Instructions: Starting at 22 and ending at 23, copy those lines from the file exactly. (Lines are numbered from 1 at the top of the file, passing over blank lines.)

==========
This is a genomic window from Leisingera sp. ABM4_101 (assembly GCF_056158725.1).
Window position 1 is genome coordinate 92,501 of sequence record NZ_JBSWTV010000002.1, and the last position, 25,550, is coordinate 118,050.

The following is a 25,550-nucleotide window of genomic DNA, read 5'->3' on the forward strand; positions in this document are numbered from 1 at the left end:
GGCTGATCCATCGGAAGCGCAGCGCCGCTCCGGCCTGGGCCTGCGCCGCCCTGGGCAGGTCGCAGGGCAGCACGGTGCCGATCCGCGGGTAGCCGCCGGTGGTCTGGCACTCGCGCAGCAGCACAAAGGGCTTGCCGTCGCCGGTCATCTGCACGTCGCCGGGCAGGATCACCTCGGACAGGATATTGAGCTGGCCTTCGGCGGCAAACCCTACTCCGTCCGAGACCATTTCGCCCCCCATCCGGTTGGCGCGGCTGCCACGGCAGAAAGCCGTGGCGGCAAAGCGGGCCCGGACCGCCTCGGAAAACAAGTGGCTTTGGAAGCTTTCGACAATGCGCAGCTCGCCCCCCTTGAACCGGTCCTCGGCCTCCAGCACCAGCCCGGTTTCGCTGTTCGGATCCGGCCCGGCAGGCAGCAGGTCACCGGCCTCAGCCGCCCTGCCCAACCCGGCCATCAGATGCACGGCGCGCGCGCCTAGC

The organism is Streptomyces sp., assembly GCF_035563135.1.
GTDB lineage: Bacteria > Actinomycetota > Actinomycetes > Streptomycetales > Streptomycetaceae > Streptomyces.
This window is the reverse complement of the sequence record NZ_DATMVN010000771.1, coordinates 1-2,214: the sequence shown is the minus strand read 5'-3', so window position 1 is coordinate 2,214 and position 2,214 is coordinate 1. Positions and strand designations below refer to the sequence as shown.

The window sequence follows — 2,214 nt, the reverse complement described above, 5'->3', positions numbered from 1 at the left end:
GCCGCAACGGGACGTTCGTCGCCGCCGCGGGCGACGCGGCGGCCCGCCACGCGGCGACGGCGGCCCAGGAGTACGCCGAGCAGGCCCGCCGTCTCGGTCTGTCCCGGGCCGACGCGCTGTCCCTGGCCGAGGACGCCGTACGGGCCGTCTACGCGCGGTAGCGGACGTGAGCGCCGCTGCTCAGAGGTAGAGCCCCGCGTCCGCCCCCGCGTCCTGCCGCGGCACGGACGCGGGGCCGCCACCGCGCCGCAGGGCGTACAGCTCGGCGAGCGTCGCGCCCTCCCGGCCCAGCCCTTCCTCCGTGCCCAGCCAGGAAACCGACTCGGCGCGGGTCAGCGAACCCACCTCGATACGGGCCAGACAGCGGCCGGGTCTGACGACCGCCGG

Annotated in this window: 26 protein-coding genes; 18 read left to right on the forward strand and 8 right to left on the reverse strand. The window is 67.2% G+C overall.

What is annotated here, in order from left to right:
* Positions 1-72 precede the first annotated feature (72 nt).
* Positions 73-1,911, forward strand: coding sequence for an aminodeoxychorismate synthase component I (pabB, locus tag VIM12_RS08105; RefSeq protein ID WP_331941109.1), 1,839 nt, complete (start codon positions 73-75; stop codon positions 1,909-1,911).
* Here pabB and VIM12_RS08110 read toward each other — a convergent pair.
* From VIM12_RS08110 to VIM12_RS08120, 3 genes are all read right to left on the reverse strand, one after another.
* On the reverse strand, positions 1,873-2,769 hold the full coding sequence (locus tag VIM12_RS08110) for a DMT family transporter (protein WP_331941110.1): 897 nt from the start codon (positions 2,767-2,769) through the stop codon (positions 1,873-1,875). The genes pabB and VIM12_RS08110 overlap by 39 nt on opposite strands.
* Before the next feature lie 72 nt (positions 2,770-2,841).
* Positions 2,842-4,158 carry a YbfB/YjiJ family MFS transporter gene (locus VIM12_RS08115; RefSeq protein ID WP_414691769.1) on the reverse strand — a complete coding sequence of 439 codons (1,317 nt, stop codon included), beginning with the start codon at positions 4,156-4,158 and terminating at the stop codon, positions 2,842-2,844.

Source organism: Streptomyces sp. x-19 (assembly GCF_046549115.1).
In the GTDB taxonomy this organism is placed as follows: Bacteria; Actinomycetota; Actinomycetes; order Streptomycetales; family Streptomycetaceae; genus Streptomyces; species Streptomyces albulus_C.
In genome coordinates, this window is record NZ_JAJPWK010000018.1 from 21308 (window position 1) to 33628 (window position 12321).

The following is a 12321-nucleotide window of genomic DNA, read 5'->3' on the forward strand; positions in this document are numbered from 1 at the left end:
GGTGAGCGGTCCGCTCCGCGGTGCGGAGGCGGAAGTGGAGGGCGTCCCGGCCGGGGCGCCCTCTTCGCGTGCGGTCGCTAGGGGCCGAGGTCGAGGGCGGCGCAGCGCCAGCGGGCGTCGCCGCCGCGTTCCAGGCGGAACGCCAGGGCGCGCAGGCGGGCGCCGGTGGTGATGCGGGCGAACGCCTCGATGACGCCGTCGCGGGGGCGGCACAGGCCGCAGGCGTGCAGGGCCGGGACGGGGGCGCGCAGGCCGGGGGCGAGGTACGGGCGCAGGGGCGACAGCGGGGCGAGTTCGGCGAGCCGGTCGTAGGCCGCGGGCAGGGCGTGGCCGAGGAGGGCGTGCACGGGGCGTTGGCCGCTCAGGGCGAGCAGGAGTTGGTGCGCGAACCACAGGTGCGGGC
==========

The following is a 12321-nucleotide window of genomic DNA, read 5'->3' on the forward strand; positions in this document are numbered from 1 at the left end:
GGTGAGCGGTCCGCTCCGCGGTGCGGAGGCGGAAGTGGAGGGCGTCCCGGCCGGGGCGCCCTCTTCGCGTGCGGTCGCTAGGGGCCGAGGTCGAGGGCGGCGCAGCGCCAGCGGGCGTCGCCGCCGCGTTCCAGGCGGAACGCCAGGGCGCGCAGGCGGGCGCCGGTGGTGATGCGGGCGAACGCCTCGATGACGCCGTCGCGGGGGCGGCACAGGCCGCAGGCGTGCAGGGCCGGGACGGGGGCGCGCAGGCCGGGGGCGAGGTACGGGCGCAGGGGCGACAGCGGGGCGAGTTCGGCGAGCCGGTCGTAGGCCGCGGGCAGGGCGTGGCCGAGGAGGGCGTGCACGGGGCGTTGGCCGCTCAGGGCGAGCAGGAGTTGGTGCGCGAACCACAGGTGCGGGC